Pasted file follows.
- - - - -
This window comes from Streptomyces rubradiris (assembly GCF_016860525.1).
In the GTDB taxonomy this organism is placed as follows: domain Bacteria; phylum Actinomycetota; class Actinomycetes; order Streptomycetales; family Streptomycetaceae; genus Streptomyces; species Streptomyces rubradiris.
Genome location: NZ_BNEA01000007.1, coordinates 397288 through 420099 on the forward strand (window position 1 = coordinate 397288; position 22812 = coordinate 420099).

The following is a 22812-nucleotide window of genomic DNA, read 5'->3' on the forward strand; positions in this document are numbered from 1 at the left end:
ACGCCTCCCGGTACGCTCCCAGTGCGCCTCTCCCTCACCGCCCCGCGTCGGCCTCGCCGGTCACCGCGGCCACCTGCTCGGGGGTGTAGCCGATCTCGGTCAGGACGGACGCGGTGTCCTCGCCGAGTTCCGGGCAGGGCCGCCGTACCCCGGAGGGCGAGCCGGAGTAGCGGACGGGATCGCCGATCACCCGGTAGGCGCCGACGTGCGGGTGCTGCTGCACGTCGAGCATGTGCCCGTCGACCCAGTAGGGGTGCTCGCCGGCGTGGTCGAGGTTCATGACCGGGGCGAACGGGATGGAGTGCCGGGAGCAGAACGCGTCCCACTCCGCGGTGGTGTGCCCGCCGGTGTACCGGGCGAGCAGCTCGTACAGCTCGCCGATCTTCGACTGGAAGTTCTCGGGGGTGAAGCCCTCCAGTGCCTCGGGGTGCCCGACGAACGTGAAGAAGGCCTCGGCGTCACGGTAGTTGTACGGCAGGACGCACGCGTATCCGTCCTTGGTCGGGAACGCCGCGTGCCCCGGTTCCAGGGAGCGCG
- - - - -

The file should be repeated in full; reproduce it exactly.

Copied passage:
This window comes from Streptomyces rubradiris (assembly GCF_016860525.1).
In the GTDB taxonomy this organism is placed as follows: domain Bacteria; phylum Actinomycetota; class Actinomycetes; order Streptomycetales; family Streptomycetaceae; genus Streptomyces; species Streptomyces rubradiris.
Genome location: NZ_BNEA01000007.1, coordinates 397288 through 420099 on the forward strand (window position 1 = coordinate 397288; position 22812 = coordinate 420099).

The following is a 22812-nucleotide window of genomic DNA, read 5'->3' on the forward strand; positions in this document are numbered from 1 at the left end:
ACGCCTCCCGGTACGCTCCCAGTGCGCCTCTCCCTCACCGCCCCGCGTCGGCCTCGCCGGTCACCGCGGCCACCTGCTCGGGGGTGTAGCCGATCTCGGTCAGGACGGACGCGGTGTCCTCGCCGAGTTCCGGGCAGGGCCGCCGTACCCCGGAGGGCGAGCCGGAGTAGCGGACGGGATCGCCGATCACCCGGTAGGCGCCGACGTGCGGGTGCTGCTGCACGTCGAGCATGTGCCCGTCGACCCAGTAGGGGTGCTCGCCGGCGTGGTCGAGGTTCATGACCGGGGCGAACGGGATGGAGTGCCGGGAGCAGAACGCGTCCCACTCCGCGGTGGTGTGCCCGCCGGTGTACCGGGCGAGCAGCTCGTACAGCTCGCCGATCTTCGACTGGAAGTTCTCGGGGGTGAAGCCCTCCAGTGCCTCGGGGTGCCCGACGAACGTGAAGAAGGCCTCGGCGTCACGGTAGTTGTACGGCAGGACGCACGCGTATCCGTCCTTGGTCGGGAACGCCGCGTGCCCCGGTTCCAGGGAGCGCG